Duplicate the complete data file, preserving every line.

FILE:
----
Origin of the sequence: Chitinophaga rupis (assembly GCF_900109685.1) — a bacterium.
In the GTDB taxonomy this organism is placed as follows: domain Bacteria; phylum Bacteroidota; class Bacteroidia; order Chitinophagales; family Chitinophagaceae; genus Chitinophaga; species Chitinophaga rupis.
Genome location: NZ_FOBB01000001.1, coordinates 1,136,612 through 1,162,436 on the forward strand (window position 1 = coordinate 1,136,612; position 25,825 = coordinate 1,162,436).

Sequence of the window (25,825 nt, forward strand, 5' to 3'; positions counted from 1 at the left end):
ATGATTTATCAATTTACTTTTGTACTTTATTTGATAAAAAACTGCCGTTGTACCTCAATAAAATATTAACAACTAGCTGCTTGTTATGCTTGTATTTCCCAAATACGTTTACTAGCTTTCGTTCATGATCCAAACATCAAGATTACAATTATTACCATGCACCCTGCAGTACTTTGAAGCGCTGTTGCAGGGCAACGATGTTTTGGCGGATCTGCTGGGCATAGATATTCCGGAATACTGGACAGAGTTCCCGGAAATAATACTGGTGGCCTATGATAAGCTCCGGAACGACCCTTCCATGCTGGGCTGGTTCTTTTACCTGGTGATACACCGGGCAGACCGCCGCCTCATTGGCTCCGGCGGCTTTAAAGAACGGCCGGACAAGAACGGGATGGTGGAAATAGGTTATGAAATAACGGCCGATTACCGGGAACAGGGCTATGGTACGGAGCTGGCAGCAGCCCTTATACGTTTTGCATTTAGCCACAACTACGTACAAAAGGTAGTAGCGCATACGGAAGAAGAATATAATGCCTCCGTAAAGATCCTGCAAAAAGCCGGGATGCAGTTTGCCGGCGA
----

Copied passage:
Origin of the sequence: Chitinophaga rupis (assembly GCF_900109685.1) — a bacterium.
In the GTDB taxonomy this organism is placed as follows: domain Bacteria; phylum Bacteroidota; class Bacteroidia; order Chitinophagales; family Chitinophagaceae; genus Chitinophaga; species Chitinophaga rupis.
Genome location: NZ_FOBB01000001.1, coordinates 1,136,612 through 1,162,436 on the forward strand (window position 1 = coordinate 1,136,612; position 25,825 = coordinate 1,162,436).

Sequence of the window (25,825 nt, forward strand, 5' to 3'; positions counted from 1 at the left end):
ATGATTTATCAATTTACTTTTGTACTTTATTTGATAAAAAACTGCCGTTGTACCTCAATAAAATATTAACAACTAGCTGCTTGTTATGCTTGTATTTCCCAAATACGTTTACTAGCTTTCGTTCATGATCCAAACATCAAGATTACAATTATTACCATGCACCCTGCAGTACTTTGAAGCGCTGTTGCAGGGCAACGATGTTTTGGCGGATCTGCTGGGCATAGATATTCCGGAATACTGGACAGAGTTCCCGGAAATAATACTGGTGGCCTATGATAAGCTCCGGAACGACCCTTCCATGCTGGGCTGGTTCTTTTACCTGGTGATACACCGGGCAGACCGCCGCCTCATTGGCTCCGGCGGCTTTAAAGAACGGCCGGACAAGAACGGGATGGTGGAAATAGGTTATGAAATAACGGCCGATTACCGGGAACAGGGCTATGGTACGGAGCTGGCAGCAGCCCTTATACGTTTTGCATTTAGCCACAACTACGTACAAAAGGTAGTAGCGCATACGGAAGAAGAATATAATGCCTCCGTAAAGATCCTGCAAAAAGCCGGGATGCAGTTTGCCGGCGA